After my article earlier this week on the music of baile funk legend DJ Edgar, I approached DJ Comrade, a good friend of a few of us here at DAD, and asked him to suggest to me some other new tunes that were killing it currently in the Rio baile funk scene. DJ Camrade lives and breathes baile funk and his suggestions did not disappoint. To be honest, he tipped me off to a whole new evolution taking place in the electronic dance music from the favelas right now: the emergence of rasterinha (or ragga funk).
It's no surprise that this has gotten no coverage outside of Portuguese language media. Ever since the mid to late 2000s, when baile funk was one of the first big global bass genres, our attention (that of the North American and European music media) has moved elsewhere. Definitely, there have been some great tunes that have been influenced by Brazilian music, but never genres that originate from Brazil like most recently trap and twerk (see DJ Comrade and the Tropkillaz). Just because we stopped paying attention doesn't mean things just stand still waiting for us to find them cool again. Brazil has such a rich dance music tradition you would be a fool to think so.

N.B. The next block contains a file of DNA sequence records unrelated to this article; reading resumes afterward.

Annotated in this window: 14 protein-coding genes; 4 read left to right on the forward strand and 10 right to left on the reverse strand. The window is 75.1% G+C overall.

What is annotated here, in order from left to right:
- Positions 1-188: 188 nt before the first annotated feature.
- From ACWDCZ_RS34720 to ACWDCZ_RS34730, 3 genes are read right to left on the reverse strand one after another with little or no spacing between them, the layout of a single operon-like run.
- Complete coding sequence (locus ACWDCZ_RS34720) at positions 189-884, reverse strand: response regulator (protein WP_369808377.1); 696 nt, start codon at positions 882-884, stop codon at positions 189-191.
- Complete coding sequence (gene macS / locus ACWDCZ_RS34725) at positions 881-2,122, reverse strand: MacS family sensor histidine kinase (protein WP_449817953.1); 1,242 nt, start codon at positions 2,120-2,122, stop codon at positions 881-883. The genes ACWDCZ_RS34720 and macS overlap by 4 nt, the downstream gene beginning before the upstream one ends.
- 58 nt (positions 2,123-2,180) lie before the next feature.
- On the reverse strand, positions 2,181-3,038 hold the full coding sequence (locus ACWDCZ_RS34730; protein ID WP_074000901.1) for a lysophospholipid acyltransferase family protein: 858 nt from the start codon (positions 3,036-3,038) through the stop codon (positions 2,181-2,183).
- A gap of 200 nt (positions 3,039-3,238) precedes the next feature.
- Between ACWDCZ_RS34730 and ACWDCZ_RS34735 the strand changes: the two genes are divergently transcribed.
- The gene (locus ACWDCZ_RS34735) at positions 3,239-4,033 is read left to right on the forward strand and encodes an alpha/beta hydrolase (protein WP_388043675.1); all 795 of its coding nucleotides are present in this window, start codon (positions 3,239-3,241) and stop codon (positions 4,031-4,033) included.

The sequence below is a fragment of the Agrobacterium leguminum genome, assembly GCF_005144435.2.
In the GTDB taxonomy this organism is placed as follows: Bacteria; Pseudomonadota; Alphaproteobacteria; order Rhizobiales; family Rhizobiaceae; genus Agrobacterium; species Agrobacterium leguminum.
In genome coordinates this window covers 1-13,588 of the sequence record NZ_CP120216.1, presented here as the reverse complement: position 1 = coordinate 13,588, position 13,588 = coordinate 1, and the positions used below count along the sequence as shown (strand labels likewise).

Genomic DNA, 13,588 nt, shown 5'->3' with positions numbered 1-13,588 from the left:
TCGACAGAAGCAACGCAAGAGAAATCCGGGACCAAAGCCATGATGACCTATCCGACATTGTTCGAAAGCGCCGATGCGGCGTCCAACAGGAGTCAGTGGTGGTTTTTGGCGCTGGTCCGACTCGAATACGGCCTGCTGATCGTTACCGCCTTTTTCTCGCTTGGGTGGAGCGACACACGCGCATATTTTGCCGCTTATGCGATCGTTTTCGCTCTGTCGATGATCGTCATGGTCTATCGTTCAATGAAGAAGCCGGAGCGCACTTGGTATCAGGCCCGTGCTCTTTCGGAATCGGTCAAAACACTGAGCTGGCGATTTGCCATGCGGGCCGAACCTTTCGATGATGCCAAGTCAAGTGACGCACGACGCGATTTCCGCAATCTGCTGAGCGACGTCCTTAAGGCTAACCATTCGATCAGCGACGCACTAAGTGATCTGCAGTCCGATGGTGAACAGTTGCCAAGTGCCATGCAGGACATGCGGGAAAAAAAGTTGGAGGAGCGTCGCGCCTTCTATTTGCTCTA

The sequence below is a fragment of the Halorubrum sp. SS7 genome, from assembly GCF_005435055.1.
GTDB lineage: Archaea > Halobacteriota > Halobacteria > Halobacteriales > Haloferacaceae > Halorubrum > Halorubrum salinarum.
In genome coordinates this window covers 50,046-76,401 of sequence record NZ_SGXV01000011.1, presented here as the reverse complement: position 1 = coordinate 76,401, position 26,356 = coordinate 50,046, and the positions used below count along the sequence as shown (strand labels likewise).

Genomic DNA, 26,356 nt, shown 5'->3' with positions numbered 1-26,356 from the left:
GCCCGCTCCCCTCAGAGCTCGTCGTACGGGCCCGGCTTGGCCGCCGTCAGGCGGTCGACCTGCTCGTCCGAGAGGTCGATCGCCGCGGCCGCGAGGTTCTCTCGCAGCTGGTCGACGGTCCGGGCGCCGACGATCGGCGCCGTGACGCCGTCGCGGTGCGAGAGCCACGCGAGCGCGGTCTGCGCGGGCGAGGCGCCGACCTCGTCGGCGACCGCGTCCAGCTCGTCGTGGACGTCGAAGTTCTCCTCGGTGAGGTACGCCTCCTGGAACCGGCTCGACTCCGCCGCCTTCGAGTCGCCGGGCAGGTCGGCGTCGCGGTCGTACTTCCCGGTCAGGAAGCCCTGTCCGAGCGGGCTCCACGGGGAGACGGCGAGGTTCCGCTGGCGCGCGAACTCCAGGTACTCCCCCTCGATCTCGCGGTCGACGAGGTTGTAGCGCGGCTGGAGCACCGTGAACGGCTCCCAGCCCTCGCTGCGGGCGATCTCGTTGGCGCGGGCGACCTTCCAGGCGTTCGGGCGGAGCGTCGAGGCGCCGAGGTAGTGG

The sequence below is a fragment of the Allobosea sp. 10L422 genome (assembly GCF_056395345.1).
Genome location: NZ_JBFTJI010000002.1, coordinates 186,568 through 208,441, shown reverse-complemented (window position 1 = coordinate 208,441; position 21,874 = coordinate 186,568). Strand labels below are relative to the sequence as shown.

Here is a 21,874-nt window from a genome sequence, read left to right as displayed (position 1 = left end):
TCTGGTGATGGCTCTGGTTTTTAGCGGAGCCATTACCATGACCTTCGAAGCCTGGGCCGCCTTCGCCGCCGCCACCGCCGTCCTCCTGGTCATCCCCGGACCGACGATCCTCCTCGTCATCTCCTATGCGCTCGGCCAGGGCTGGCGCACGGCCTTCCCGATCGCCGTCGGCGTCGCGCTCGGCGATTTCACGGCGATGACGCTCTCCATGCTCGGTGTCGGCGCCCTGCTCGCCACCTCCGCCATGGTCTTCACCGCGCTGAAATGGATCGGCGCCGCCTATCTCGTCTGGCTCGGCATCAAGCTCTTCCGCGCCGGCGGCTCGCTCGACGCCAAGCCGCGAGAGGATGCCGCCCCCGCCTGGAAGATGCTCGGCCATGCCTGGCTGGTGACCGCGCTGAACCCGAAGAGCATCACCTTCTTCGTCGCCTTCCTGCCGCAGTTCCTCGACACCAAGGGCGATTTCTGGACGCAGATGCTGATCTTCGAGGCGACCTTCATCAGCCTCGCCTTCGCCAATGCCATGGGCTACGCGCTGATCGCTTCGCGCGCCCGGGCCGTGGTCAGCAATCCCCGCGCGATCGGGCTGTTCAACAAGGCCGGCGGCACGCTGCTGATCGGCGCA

But let's get to the heart of the matter: What is rasterinha? I'll try my best to explain. DJ Comrade pointed me to a great (Portuguese language) article on Funk na Caixa, and through my own research I found these articles on Oesquema and Noisey (Brazil). If you're wondering, no, I don't speak or read Portuguese, so everything I am gonna say is filtered through Google Translate so please let me know in the comments if I got any facts wrong. We will have a way better explanation (as well as a mix by DJ Comrade next week).
What it sounds like is if baile funk and Caribbean music got together and somehow managed to have a baby. It's a slowed down version of baile funk (sound familiar to the origins of another recent genre?). I hear traces of reggeaton and dancehall in more than one of these tracks. It keeps that great minimalism, though, that I loved so much about a lot of the baile funk. These are definitely not overproduced. The name is apparently a nod to a precursor of the current baile funk called Rasterio, which was also a lot slower. From what I hear, this is the music the ladies are requesting at the parties in the Rio favelas right now. But enough talk. Here are a few of the tunes that are notable or have stood out for me as well as a mix the appeared in the Funk na Caixa blog. Some of these are even free downloads.
Here is the track that apparently started it all:
Here is the first hit that is has already become a fave among us at DAD:
This one is also another fave:
Here's another produced by Dj BamBam like the last one:
Finally, here's a mix: